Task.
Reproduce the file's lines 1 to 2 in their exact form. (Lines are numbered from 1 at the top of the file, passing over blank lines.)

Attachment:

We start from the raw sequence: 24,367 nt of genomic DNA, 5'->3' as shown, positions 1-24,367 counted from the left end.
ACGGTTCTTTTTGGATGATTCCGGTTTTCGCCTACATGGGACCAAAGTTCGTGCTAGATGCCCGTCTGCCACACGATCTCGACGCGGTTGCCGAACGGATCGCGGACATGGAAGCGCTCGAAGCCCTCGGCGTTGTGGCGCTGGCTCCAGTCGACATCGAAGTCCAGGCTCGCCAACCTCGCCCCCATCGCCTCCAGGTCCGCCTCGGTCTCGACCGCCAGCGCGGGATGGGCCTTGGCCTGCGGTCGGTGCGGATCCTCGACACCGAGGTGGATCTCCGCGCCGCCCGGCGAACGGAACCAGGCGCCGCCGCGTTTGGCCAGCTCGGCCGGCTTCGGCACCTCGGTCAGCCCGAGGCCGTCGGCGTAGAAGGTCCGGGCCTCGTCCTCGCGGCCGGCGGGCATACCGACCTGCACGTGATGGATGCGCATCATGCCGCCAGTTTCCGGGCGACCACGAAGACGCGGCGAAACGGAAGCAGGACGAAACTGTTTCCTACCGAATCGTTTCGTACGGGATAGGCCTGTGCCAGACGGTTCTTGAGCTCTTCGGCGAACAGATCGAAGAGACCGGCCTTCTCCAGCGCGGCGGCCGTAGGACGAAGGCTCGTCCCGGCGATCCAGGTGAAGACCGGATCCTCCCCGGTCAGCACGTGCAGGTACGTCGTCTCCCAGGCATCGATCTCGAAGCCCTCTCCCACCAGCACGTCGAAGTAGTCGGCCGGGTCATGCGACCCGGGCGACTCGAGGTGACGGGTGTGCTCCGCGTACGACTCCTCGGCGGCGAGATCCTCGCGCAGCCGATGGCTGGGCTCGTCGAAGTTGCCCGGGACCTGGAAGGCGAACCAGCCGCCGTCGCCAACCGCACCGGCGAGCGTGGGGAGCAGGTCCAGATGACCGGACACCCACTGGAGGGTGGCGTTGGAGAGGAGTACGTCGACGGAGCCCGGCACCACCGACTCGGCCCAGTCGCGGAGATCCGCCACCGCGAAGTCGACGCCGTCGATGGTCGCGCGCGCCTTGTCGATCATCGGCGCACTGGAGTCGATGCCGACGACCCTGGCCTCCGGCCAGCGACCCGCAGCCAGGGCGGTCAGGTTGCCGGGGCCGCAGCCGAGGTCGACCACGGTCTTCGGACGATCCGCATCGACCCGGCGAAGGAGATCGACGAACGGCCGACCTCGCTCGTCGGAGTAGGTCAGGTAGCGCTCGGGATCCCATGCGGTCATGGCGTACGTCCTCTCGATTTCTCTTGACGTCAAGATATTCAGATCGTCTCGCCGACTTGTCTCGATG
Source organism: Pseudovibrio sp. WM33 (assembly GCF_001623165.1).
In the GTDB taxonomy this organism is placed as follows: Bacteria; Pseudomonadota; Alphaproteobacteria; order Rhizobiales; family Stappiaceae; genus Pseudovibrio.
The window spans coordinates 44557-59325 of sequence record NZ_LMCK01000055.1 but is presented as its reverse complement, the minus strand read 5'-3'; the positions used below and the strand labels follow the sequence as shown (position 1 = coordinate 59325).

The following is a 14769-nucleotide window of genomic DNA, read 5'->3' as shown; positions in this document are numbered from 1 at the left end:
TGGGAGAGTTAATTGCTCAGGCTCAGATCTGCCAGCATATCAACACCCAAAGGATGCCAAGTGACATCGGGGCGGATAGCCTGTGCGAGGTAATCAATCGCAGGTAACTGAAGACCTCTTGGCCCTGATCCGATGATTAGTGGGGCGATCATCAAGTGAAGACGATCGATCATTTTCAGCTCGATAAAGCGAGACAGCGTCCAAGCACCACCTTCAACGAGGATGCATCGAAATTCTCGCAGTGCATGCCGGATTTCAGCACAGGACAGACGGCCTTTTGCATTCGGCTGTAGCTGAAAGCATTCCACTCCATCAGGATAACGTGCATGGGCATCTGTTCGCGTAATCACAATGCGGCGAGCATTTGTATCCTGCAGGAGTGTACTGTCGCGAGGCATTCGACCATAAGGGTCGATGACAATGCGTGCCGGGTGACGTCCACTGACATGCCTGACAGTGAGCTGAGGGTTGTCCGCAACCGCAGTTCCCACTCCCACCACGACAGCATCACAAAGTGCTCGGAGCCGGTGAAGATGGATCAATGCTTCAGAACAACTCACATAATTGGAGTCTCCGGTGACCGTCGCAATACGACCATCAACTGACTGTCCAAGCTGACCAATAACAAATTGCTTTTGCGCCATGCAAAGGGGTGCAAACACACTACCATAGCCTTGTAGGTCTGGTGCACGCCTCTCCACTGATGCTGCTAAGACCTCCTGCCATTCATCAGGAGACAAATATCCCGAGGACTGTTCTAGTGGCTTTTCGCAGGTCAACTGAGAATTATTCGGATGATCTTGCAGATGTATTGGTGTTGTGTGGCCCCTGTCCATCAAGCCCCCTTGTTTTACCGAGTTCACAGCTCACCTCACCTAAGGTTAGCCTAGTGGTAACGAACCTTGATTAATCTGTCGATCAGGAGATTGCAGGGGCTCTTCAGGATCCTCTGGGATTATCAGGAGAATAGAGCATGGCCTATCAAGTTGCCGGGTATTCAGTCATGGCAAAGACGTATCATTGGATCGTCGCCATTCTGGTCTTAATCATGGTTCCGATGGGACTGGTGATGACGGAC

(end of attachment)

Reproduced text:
We start from the raw sequence: 24,367 nt of genomic DNA, 5'->3' as shown, positions 1-24,367 counted from the left end.
ACGGTTCTTTTTGGATGATTCCGGTTTTCGCCTACATGGGACCAAAGTTCGTGCTAGATGCCCGTCTGCCACACGATCTCGACGCGGTTGCCGAACGGATCGCGGACATGGAAGCGCTCGAAGCCCTCGGCGTTGTGGCGCTGGCTCCAGTCGACATCGAAGTCCAGGCTCGCCAACCTCGCCCCCATCGCCTCCAGGTCCGCCTCGGTCTCGACCGCCAGCGCGGGATGGGCCTTGGCCTGCGGTCGGTGCGGATCCTCGACACCGAGGTGGATCTCCGCGCCGCCCGGCGAACGGAACCAGGCGCCGCCGCGTTTGGCCAGCTCGGCCGGCTTCGGCACCTCGGTCAGCCCGAGGCCGTCGGCGTAGAAGGTCCGGGCCTCGTCCTCGCGGCCGGCGGGCATACCGACCTGCACGTGATGGATGCGCATCATGCCGCCAGTTTCCGGGCGACCACGAAGACGCGGCGAAACGGAAGCAGGACGAAACTGTTTCCTACCGAATCGTTTCGTACGGGATAGGCCTGTGCCAGACGGTTCTTGAGCTCTTCGGCGAACAGATCGAAGAGACCGGCCTTCTCCAGCGCGGCGGCCGTAGGACGAAGGCTCGTCCCGGCGATCCAGGTGAAGACCGGATCCTCCCCGGTCAGCACGTGCAGGTACGTCGTCTCCCAGGCATCGATCTCGAAGCCCTCTCCCACCAGCACGTCGAAGTAGTCGGCCGGGTCATGCGACCCGGGCGACTCGAGGTGACGGGTGTGCTCCGCGTACGACTCCTCGGCGGCGAGATCCTCGCGCAGCCGATGGCTGGGCTCGTCGAAGTTGCCCGGGACCTGGAAGGCGAACCAGCCGCCGTCGCCAACCGCACCGGCGAGCGTGGGGAGCAGGTCCAGATGACCGGACACCCACTGGAGGGTGGCGTTGGAGAGGAGTACGTCGACGGAGCCCGGCACCACCGACTCGGCCCAGTCGCGGAGATCCGCCACCGCGAAGTCGACGCCGTCGATGGTCGCGCGCGCCTTGTCGATCATCGGCGCACTGGAGTCGATGCCGACGACCCTGGCCTCCGGCCAGCGACCCGCAGCCAGGGCGGTCAGGTTGCCGGGGCCGCAGCCGAGGTCGACCACGGTCTTCGGACGATCCGCATCGACCCGGCGAAGGAGATCGACGAACGGCCGACCTCGCTCGTCGGAGTAGGTCAGGTAGCGCTCGGGATCCCATGCGGTCATGGCGTACGTCCTCTCGATTTCTCTTGACGTCAAGATATTCAGATCGTCTCGCCGACTTGTCTCGATG